Orange pulp and grapefruit fiber that surrounds the pulp have large amount of compounds called furocoumarins that make skin light sensitive and prone to malignant melanoma in white people, found researchers based in the Alpert Medical School of Brown University and at Rhode Island Hospital.
Analyzing dietary patterns among more than 100,000 people in the US, the researchers found that melanoma risk was 36 percent higher in people who consumed citrus fruit or juice at least 1.6 times daily compared to those who consumed them less than twice per week.
AdvertisementConsumption of grapefruit and oranges was not associated with an increased risk for any other non-skin cancers.
"While our findings suggest that people who consume large amounts of whole grapefruit or orange juice may be at increased risk for melanoma, we need much more research before any concrete recommendations can be made," said lead study author Shaowei Wu, postdoctoral research fellow at Brown University in Providence, Rhode Island.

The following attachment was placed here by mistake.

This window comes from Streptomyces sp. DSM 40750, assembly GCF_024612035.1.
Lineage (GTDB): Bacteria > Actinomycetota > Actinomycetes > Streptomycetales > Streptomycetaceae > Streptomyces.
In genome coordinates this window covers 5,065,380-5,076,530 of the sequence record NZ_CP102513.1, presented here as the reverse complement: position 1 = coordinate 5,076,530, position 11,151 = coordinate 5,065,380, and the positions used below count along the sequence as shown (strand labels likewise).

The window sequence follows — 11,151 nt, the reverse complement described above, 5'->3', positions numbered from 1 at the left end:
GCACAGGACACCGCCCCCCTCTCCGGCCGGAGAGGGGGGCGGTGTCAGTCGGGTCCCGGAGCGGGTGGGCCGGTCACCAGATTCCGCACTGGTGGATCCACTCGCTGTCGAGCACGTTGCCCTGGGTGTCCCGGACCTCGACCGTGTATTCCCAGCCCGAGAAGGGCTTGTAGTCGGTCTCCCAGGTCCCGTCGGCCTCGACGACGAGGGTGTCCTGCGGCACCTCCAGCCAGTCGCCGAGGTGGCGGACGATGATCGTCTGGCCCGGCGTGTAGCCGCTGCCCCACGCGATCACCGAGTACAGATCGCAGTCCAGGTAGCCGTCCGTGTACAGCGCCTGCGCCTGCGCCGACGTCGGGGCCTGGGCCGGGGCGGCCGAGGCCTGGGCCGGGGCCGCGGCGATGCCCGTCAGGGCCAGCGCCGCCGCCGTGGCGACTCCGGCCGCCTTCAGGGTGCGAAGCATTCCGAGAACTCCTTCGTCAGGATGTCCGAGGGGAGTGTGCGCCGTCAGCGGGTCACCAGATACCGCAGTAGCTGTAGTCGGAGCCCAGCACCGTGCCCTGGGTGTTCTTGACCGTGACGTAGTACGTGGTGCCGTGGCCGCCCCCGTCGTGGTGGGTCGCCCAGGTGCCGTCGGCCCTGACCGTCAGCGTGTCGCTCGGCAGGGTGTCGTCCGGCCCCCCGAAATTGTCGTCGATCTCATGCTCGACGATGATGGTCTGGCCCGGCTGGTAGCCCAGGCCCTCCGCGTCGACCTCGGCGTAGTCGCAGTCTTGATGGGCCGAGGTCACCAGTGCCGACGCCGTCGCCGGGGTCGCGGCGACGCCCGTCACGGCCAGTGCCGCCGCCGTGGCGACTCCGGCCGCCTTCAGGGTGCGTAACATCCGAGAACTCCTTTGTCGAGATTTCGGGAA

"At this time, we do not advise that people cut back on citrus -- but those who consume a lot of grapefruit and/or orange juice should be particularly careful to avoid prolonged sun exposure," Wu noted.
The apparent link between melanoma and citrus fruit consumption may be due to high levels of substances called furocoumarins found in citrus fruits, the researchers pointed out.
Prior research showed that furocoumarins make the skin more sensitive to sunlight, including to melanoma-causing ultraviolet (UV) rays.
The new study involved over 100,000 men and women in the US. Over a follow-up period of up to 26 years, 1,840 study participants were diagnosed with melanoma.
Higher overall citrus fruit consumption (the total number of servings of whole grapefruit, whole oranges, and juices from those fruits) was associated with increased risk of malignant melanoma in both men and women.
The association was strongest for grapefruit, followed by orange juice.
The study was published online in the Journal of Clinical Oncology.